We finally got to see the nice vet, who examined Iella. She concluded that the lump was just fat - middle-aged spread, basically. Iella was weighed and her heart listened too and given the general all-clear. I need to check the lump regularly, to make sure it's not sore, hard or changing size, but that's it. No scans or operations, no return visits. Just a big sigh of relief (from me and Iella). With any luck, it'll be about another six years before she needs to see a vet again.



Wed teatime I started feeling a little crampy, as in period pain. For background, I don't usually get them and in any case, I'm going through the menopause and haven't had a period for months. I though maybe I was building up to a heavy period, as is known to happen after a dry spell. I went to the Chivers' anyway, but after dinner I felt nauseous and lightheaded. After a lie on the sofa, this passed and although fragile and still crampy, I felt well enough to drive myself home later. I took a couple of paracetamol and went to bed with a hot water bottle.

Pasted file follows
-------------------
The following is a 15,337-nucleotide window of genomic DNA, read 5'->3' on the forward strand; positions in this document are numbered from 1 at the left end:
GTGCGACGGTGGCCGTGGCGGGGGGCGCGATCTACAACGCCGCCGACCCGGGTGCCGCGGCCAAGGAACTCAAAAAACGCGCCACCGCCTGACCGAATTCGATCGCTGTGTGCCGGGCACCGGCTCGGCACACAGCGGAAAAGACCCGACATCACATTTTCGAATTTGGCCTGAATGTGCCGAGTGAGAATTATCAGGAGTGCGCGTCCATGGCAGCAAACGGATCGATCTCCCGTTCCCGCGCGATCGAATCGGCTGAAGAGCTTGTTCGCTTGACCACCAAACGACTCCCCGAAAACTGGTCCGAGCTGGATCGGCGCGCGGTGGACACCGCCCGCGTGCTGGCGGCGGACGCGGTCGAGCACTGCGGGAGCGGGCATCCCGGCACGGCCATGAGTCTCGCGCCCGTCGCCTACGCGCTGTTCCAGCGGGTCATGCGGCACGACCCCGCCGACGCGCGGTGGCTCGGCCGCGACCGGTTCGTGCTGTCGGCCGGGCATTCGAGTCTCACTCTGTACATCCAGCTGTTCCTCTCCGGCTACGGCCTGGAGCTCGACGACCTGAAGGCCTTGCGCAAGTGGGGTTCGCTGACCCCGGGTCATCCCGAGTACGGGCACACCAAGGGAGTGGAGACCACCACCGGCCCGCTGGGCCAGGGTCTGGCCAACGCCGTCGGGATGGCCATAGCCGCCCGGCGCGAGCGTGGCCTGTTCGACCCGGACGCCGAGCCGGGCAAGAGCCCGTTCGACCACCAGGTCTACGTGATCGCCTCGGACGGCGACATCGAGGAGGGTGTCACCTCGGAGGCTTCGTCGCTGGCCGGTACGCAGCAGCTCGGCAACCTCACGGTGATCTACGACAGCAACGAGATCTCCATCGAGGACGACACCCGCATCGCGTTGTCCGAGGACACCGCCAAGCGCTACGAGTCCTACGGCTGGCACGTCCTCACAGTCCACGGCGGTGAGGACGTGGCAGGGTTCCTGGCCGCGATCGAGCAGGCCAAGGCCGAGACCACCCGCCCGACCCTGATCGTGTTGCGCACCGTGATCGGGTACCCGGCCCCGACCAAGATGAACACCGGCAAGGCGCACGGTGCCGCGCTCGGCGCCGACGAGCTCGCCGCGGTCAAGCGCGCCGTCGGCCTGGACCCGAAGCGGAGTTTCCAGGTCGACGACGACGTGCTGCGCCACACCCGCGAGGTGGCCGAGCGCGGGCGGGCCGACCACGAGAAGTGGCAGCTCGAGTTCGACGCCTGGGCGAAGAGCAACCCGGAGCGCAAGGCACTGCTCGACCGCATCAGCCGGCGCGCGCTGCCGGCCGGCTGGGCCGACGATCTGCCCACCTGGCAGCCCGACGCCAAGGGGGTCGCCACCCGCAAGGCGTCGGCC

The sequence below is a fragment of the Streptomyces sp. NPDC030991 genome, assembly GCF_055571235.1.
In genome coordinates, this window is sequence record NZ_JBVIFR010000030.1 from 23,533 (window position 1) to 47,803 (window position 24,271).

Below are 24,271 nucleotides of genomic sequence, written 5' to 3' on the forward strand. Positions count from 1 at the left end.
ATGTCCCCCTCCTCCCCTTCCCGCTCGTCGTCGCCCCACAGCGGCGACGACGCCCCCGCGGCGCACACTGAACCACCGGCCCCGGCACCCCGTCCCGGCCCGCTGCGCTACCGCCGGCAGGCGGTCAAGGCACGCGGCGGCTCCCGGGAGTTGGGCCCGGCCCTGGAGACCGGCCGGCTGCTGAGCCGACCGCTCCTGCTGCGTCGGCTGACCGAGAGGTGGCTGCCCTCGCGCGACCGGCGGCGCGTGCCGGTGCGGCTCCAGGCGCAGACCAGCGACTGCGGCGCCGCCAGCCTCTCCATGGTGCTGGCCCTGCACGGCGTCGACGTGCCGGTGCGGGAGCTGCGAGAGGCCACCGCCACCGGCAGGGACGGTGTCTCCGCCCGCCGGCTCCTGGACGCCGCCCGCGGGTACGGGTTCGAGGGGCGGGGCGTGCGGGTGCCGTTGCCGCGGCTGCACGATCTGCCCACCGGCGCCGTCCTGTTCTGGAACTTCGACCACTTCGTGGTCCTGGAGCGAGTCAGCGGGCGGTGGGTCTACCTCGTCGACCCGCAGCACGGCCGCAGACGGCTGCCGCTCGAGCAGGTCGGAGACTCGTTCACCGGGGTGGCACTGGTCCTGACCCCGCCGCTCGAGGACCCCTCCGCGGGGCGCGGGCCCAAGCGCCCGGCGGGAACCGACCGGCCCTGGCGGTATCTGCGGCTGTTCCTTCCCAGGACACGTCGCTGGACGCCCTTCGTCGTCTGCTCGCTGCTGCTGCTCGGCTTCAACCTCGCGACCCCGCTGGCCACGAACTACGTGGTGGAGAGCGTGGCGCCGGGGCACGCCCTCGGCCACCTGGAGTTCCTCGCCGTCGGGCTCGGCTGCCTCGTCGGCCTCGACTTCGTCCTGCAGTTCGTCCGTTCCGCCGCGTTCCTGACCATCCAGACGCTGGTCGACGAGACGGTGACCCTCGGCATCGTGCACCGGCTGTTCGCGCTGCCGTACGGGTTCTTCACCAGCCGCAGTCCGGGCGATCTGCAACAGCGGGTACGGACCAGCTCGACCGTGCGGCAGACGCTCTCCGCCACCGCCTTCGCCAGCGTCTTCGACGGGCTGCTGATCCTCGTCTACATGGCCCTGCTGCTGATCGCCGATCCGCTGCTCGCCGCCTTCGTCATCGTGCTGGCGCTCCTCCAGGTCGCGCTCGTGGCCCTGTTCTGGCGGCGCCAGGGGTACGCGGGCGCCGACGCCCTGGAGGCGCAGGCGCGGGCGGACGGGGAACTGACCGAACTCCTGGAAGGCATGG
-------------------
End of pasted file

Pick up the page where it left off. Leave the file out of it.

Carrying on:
I woke during the night with what appeared to be a night sweat but fell asleep again for about 10 hours altogher.

Thursday I was still crampy and listless, though I did manage to get out for a little walk in the afternoon sun. In the evening I was cold and shivery; later on I was hot again,